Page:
WASHINGTON, D.C., U.S. — Egypt’s wheat area is forecast to remain unchanged at least in the short run, despite challenges in water management and high input costs, the U.S. Department of Agriculture’s (USDA) Foreign Agricultural Service (FAS) in a March 10 report. In the next few years however, with more limited Nile water availability looming due to the construction of Ethiopia’s Renaissance Dam and because of heat stress issues and assuming salinity problems in the Northern Delta persist, absent the development of especially drought-tolerant seed varieties, a gradual reduction in planted area of wheat, rice and corn is expected.

Due to pressure from farmers and farmer groups, the Egyptian government backtracked from a new subsidy program that had been announced. So, for this crop year, the government returned to fixing a price reflecting a substantial subsidy for local procurement of the local harvest. The high price is a contributing factor in limiting any reduction in current wheat areas being cultivated by more than 3 million farmers.

Market year 2015-16 wheat imports are being revised downward to 10.6 million tonnes, 8.5% lower than USDA’s official forecast of 11.5 million tonnes. The decrease is attributed to challenges in accessing dollars that has made opening letters of credit more difficult and confusion that prevailed for several weeks in the first quarter of 2016 about whether a zero-tolerance for ergot was being applied to incoming wheat shipments. The report forecasts imports to reach 11 million tonnes in market year 2016-17 as a result of rising consumption, population growth, and growth in the bakery sector.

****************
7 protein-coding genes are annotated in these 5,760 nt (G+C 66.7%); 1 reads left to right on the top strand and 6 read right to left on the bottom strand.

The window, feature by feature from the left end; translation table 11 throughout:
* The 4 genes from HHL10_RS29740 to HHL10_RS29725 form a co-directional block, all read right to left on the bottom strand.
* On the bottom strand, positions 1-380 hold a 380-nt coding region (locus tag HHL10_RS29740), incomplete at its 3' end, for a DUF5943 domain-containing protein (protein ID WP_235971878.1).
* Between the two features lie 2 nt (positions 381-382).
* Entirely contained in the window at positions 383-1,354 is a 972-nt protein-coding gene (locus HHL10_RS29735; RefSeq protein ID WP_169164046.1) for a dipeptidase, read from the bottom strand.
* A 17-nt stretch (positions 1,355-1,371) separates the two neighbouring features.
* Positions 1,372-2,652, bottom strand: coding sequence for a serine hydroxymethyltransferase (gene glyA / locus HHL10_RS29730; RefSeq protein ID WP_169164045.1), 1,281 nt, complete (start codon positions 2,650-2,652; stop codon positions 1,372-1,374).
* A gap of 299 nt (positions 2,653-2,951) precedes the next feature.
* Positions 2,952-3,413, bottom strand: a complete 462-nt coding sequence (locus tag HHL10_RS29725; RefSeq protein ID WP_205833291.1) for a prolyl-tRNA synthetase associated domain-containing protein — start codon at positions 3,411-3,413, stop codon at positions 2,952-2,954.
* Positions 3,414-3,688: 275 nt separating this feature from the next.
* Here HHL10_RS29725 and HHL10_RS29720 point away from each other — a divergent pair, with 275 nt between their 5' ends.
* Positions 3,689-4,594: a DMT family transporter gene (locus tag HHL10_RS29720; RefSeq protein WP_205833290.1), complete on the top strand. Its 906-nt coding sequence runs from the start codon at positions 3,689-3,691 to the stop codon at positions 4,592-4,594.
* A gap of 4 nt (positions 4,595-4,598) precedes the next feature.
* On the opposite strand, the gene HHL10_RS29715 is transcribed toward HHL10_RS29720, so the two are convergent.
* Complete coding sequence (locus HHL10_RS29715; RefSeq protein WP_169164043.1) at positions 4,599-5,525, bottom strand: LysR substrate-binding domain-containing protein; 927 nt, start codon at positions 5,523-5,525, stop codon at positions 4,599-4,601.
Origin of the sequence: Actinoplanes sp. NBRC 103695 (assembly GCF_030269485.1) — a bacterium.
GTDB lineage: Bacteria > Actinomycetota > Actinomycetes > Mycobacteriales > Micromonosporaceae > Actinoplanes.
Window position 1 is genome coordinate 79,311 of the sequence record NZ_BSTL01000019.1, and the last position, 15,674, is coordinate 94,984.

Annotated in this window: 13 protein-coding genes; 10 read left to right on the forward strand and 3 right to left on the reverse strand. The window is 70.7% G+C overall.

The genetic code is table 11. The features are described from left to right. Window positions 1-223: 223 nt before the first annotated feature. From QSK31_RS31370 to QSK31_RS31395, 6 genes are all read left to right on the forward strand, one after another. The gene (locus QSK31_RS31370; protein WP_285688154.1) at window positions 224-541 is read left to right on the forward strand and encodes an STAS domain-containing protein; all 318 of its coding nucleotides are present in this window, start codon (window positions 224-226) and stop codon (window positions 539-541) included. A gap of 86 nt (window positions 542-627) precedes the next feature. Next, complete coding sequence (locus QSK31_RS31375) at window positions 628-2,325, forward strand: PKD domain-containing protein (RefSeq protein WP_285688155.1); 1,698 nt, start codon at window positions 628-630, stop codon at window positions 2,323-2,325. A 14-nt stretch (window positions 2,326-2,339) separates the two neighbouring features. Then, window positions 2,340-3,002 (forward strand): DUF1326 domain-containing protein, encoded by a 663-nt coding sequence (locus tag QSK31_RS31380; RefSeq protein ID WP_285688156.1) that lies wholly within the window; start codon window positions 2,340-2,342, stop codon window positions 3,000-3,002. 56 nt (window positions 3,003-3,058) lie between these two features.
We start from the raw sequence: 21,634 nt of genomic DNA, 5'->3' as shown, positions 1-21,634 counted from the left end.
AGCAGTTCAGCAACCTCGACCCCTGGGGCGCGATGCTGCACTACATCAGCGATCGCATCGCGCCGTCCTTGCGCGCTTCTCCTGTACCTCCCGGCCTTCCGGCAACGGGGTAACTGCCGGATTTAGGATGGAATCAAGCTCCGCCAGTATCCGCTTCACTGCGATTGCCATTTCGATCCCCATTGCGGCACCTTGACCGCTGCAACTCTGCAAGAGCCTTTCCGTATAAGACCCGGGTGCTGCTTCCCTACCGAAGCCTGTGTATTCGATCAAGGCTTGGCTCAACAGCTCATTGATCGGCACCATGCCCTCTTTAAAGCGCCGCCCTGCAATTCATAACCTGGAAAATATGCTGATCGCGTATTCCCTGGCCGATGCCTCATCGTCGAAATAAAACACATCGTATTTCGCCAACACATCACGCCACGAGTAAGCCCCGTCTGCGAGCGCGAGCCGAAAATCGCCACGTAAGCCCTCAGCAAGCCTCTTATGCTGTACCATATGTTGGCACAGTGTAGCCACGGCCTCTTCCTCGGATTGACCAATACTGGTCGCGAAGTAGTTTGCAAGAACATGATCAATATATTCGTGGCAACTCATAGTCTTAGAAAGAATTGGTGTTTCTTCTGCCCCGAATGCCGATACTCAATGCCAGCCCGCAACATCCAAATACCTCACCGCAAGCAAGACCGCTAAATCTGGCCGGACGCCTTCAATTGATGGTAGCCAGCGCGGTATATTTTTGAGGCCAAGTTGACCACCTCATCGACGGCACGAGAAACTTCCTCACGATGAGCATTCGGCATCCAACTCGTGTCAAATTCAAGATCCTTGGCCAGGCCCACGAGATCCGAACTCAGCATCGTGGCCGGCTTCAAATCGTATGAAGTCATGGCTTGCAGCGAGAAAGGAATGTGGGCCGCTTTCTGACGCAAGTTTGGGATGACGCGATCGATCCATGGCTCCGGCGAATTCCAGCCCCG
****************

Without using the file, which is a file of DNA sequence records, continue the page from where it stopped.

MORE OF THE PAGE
Between July 1, 2015 and March 2, 2016, the total amount of wheat purchased by the General Authority for Supply Commodities (GASC) reached 3.97 million tonnes, slightly under GASC imports during the same period in market year 2014-15 which amounted to 4.22 million tonnes.

Egypt has more than 410 mills divided between the public, public/private, and private sector mills with total investments of more than $1 billion. Public mills and public/private milling capacity ranges between 50,000 tonnes-55,000 tonnes per day while private sector mills capacity is estimated at 20,000 tonnes per day.

In market year 2015-16, many private mills, especially smaller ones, have been operating at under 50% capacity due, in part, to shortages of imported wheat as Egypt goes through a foreign currency crunch. According to some private investors, Egypt has an overall excess milling capacity of more than 35%. Public mills and public/private mills produce flour at extraction rate 82% used for making the subsidized baladi bread, producing 70% of its total.

The remaining 30% is produced by private sector mills that have a contract with the government. These mills are not allowed to produce the 72% extraction flour produced by the other private sector mills. However, in a new development, private bakeries producing 72% extraction are now allowed to produce flour at extraction rate 82% used for making the subsidized baladi bread under the premise that it would create competition in the milling sector leading to higher quality flour at reasonable prices.

The 72% extraction flour is sold to around 20,000 private sector bakeries which produce higher quality fino bread and other bakery products. This higher-end sector is expected to grow by more than 8% in market year 2016-17 due to their relatively cheaper prices and high caloric intake, the report said. Private bakeries and in-store bakeries in large retailers and hypermarkets are also witnessing high-growth for high quality baked goods.